The Fourth and the Thirteenth

It's the Fourth of July: "Independence Day" for this land of my birth, raising, and residence -- this country that created me, and about which I am equal parts misty romantic and bitter cynic.
All...are created equal,
and all of us are
endowed...with certain unalienable rights, that among these are life, liberty and the pursuit of happiness.
to secure these rights, governments are instituted..., deriving their just powers from the consent of the governed.
whenever any form of government becomes destructive of these ends, it is the right of the people to alter or to abolish it, and to institute new government, laying its foundation on such principles and organizing its powers in such form, as to them shall seem most likely to effect their safety and happiness.
These principles from the Declaration of Independence, adopted by the Continental Congress, 1776 July 4, inspire me. They are the very principles on which I am myself standing when I criticize my country. Ours is a nation born of, grounded in, and shaped by dissent.

I'm also inspired by the words that this land of mine has on its Statue of Liberty:
Give me your tired, your poor,
Your huddled masses yearning to breath free,
The wretched refuse of your teeming shore.
Send these, the homeless, tempest-tossed, to me.
I lift my lamp beside the golden door.
Certainly no person is refuse. I understand Lady Liberty, as written by Emma Lazarus, to be saying: "Even if you have been treated as refuse, I welcome you. Even if your ethnos or class has been regarded as refuse by the prevailing prejudices of the powerful for centuries, I will take you in. Even if you have come to think of yourself as nothing but wretched refuse, I show my light for you, shine the way to the door of freedom for you, and thereby announce to the world, and to you, that you are nothing of the kind."

This land of mine has such truly great ideals. It has many good people and a system that has nurtured in some of my fellow citizens remarkable virtue and ingenuity. It is US culture that has cultivated that more modest measure of virtue and ingenuity to which I myself may lay claim. Yet my country is also built, from our very beginnings and running continuously throughout our history, on co-optation, corruption, and cynical manipulation of the very ideals that shape me, inspire me, and to which I continue to adhere. We are made possible, as the country we are, by profligate supply of resources -- the which we obtained through murder, theft, and chicanery on a grand scale.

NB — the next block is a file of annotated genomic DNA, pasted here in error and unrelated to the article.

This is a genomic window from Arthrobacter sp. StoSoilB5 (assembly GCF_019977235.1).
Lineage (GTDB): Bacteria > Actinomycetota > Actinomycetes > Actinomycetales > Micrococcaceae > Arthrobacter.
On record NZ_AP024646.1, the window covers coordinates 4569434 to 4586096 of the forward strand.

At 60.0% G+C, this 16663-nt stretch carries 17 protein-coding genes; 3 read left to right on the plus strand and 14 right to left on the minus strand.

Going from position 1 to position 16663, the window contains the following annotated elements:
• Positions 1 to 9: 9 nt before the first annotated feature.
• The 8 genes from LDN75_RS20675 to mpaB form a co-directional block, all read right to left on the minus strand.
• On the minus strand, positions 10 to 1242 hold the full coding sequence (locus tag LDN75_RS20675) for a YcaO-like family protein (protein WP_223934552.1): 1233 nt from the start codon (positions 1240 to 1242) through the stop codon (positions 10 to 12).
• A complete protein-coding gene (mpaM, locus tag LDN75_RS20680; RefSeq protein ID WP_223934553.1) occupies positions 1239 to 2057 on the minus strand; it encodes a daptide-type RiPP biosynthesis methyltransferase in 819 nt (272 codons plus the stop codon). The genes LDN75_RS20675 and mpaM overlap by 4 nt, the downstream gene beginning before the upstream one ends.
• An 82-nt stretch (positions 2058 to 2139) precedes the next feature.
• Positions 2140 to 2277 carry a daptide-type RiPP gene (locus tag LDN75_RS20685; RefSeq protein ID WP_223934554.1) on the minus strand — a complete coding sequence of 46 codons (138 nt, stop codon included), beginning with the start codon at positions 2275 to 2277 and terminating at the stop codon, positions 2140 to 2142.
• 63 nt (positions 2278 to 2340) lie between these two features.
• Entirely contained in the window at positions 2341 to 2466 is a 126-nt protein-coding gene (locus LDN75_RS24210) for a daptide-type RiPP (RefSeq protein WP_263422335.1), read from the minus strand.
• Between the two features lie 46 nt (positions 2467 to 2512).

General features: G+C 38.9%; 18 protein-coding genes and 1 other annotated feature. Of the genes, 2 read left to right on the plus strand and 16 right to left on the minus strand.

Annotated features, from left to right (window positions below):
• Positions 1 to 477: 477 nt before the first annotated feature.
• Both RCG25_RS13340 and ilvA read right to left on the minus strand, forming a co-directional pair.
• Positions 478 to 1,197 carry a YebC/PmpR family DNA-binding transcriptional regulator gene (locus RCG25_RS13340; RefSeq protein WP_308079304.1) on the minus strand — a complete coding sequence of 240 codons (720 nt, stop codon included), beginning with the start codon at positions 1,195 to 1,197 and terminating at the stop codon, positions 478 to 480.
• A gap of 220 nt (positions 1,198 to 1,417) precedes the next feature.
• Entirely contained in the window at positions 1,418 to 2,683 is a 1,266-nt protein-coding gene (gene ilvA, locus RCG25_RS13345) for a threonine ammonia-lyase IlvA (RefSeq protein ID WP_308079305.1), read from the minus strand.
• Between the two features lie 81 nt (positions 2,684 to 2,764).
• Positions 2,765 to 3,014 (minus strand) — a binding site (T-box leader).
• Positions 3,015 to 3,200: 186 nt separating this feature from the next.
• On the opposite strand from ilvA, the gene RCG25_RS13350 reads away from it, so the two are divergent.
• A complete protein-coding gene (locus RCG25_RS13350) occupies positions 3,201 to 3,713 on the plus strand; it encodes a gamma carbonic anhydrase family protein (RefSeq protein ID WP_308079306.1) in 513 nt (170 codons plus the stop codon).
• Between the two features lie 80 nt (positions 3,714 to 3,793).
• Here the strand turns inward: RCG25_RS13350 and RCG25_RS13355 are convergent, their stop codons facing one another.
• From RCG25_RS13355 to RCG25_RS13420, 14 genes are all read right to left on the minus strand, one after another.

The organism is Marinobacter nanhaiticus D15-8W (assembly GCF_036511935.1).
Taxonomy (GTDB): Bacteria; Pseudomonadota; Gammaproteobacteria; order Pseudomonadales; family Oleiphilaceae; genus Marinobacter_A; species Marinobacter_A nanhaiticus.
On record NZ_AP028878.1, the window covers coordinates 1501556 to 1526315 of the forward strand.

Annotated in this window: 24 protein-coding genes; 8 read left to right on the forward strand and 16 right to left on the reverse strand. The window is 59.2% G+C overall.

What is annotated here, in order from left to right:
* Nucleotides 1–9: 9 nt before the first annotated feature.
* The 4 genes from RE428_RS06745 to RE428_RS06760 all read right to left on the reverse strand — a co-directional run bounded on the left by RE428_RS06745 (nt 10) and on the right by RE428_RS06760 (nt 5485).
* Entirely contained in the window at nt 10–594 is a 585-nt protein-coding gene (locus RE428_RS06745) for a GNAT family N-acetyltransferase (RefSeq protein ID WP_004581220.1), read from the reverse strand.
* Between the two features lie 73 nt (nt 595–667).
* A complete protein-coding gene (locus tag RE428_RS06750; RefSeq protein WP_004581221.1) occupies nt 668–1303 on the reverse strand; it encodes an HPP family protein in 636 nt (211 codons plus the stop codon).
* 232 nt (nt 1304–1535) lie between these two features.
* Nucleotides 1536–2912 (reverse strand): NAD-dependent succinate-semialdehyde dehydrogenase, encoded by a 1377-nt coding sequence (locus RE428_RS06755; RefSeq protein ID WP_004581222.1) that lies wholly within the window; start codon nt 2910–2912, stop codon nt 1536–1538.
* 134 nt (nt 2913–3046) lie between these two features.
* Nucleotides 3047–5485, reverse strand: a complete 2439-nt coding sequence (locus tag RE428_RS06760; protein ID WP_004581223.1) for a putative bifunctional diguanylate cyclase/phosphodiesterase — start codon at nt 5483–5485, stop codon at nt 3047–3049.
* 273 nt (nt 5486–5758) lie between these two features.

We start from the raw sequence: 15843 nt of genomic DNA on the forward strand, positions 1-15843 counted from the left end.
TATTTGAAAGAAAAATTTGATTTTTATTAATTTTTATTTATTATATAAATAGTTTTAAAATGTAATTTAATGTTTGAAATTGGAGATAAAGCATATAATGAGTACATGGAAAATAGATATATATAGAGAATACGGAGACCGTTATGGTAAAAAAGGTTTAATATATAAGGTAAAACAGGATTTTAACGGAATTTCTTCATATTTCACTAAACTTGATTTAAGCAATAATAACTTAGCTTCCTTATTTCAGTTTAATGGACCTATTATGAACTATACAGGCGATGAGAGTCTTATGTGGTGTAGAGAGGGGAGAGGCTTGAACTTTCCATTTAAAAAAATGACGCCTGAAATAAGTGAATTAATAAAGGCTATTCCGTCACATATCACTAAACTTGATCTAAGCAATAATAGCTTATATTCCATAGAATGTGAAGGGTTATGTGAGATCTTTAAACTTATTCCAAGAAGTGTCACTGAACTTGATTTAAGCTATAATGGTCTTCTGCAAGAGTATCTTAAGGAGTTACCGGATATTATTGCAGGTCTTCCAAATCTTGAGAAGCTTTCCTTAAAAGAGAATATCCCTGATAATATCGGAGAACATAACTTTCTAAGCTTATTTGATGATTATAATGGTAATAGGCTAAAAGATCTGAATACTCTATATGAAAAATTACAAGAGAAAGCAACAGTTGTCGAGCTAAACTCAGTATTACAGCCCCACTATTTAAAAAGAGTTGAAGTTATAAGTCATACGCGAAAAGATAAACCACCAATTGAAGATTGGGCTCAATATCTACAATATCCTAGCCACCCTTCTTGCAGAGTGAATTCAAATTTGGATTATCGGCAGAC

The shame and pride go together. I came of age during the Vietnam War, when there was good cause for being ashamed of my country. At the same time, I was proud of my friends and mentors (most of whom I knew through my Unitarian Universalist church) who marched and demonstrated to end that war. I'm ashamed of our greed -- of the rapacity that brought us to the point where we, one-twentieth of the world's population, consume one-fourth of its resources, and of our unwillingness to retreat from this ravenous consumption (in fact, to say "ravenous" is rather unfair to our feathered friends, the ravens). Yet the call within my own conscience for a simpler way of life, to walk with a lighter footprint on the earth, is but the echo of quintessentially USan thought: Henry David Thoreau, Aldo Leopold, Rachel Carson, Duane Elgin, Bill McKibben, Joanna Macy -- writers whose turn of mind could not have come from Europe, or Asia, or South America, or even Canada (for all the wonderful contributions Canadians have provided to US culture). I'm so proud of them -- so proud to inherit their tradition, which is so deeply a US tradition. I'm ashamed at our ongoing belligerence, and our willingness to commit our troops to slay tens of thousands of people in order to secure access to cheap oil.